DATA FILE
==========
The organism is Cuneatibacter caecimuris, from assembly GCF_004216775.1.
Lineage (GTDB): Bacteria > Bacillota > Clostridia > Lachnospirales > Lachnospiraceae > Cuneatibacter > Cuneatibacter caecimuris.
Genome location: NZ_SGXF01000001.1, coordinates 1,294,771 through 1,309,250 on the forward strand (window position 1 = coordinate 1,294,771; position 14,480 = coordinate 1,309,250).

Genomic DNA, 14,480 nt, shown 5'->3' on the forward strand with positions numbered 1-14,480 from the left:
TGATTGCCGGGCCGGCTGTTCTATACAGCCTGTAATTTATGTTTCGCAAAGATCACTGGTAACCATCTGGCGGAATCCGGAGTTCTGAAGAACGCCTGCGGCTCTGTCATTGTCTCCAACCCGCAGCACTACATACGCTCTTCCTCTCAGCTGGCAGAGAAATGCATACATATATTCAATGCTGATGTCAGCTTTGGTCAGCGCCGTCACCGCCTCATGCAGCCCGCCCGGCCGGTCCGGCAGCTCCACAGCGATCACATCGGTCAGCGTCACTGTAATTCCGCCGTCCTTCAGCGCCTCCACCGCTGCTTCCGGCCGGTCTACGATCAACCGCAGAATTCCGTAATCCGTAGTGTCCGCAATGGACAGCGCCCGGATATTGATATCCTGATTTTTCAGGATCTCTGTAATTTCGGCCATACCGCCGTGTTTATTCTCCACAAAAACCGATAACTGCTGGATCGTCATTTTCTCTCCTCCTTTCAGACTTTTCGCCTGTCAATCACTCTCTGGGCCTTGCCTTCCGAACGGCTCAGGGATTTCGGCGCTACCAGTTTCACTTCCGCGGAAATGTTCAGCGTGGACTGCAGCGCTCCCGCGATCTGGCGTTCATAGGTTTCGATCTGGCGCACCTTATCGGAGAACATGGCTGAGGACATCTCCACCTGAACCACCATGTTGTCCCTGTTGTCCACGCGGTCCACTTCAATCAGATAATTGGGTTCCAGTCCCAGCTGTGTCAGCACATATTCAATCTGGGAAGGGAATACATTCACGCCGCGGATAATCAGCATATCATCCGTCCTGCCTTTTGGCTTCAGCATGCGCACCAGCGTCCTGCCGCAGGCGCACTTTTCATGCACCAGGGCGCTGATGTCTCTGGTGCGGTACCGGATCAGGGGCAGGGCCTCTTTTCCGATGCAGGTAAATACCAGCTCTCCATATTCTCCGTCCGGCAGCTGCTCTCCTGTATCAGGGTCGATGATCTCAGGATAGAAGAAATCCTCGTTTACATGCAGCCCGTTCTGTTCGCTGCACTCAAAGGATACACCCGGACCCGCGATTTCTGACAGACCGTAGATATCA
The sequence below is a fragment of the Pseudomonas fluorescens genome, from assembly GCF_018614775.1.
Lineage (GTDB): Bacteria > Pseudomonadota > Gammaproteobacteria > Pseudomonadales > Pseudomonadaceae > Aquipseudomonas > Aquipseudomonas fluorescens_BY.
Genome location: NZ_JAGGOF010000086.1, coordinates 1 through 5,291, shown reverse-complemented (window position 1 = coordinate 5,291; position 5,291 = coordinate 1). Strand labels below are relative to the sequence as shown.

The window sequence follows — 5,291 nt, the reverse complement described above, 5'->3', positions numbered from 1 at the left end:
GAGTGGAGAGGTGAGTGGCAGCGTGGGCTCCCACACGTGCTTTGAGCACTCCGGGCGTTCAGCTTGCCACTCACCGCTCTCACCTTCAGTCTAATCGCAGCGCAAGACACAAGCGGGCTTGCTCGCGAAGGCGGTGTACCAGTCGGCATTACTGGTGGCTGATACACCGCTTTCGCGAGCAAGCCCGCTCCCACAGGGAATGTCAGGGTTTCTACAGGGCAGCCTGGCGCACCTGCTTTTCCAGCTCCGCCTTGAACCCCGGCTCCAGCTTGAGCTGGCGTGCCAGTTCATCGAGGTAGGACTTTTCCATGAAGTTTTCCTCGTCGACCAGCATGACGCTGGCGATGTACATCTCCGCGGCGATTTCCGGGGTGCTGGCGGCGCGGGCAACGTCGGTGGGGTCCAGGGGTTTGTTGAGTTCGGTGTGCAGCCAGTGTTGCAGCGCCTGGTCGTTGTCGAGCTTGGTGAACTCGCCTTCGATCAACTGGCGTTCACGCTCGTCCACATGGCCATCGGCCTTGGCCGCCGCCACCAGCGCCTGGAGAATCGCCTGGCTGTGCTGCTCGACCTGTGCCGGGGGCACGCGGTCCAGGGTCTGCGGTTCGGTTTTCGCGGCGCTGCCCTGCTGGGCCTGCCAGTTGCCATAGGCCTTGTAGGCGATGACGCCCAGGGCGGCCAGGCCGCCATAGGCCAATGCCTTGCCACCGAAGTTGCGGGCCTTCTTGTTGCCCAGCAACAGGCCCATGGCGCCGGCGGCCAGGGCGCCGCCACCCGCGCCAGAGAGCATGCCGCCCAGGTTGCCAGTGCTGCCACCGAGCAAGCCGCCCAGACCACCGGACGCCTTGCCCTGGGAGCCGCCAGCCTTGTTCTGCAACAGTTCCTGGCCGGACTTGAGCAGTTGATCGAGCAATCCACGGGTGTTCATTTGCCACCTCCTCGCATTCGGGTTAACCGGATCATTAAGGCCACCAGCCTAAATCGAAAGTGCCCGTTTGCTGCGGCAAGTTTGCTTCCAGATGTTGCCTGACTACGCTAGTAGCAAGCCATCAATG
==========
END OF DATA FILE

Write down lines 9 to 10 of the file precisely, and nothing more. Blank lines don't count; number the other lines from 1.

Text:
The window sequence follows — 5,291 nt, the reverse complement described above, 5'->3', positions numbered from 1 at the left end:
GAGTGGAGAGGTGAGTGGCAGCGTGGGCTCCCACACGTGCTTTGAGCACTCCGGGCGTTCAGCTTGCCACTCACCGCTCTCACCTTCAGTCTAATCGCAGCGCAAGACACAAGCGGGCTTGCTCGCGAAGGCGGTGTACCAGTCGGCATTACTGGTGGCTGATACACCGCTTTCGCGAGCAAGCCCGCTCCCACAGGGAATGTCAGGGTTTCTACAGGGCAGCCTGGCGCACCTGCTTTTCCAGCTCCGCCTTGAACCCCGGCTCCAGCTTGAGCTGGCGTGCCAGTTCATCGAGGTAGGACTTTTCCATGAAGTTTTCCTCGTCGACCAGCATGACGCTGGCGATGTACATCTCCGCGGCGATTTCCGGGGTGCTGGCGGCGCGGGCAACGTCGGTGGGGTCCAGGGGTTTGTTGAGTTCGGTGTGCAGCCAGTGTTGCAGCGCCTGGTCGTTGTCGAGCTTGGTGAACTCGCCTTCGATCAACTGGCGTTCACGCTCGTCCACATGGCCATCGGCCTTGGCCGCCGCCACCAGCGCCTGGAGAATCGCCTGGCTGTGCTGCTCGACCTGTGCCGGGGGCACGCGGTCCAGGGTCTGCGGTTCGGTTTTCGCGGCGCTGCCCTGCTGGGCCTGCCAGTTGCCATAGGCCTTGTAGGCGATGACGCCCAGGGCGGCCAGGCCGCCATAGGCCAATGCCTTGCCACCGAAGTTGCGGGCCTTCTTGTTGCCCAGCAACAGGCCCATGGCGCCGGCGGCCAGGGCGCCGCCACCCGCGCCAGAGAGCATGCCGCCCAGGTTGCCAGTGCTGCCACCGAGCAAGCCGCCCAGACCACCGGACGCCTTGCCCTGGGAGCCGCCAGCCTTGTTCTGCAACAGTTCCTGGCCGGACTTGAGCAGTTGATCGAGCAATCCACGGGTGTTCATTTGCCACCTCCTCGCATTCGGGTTAACCGGATCATTAAGGCCACCAGCCTAAATCGAAAGTGCCCGTTTGCTGCGGCAAGTTTGCTTCCAGATGTTGCCTGACTACGCTAGTAGCAAGCCATCAATG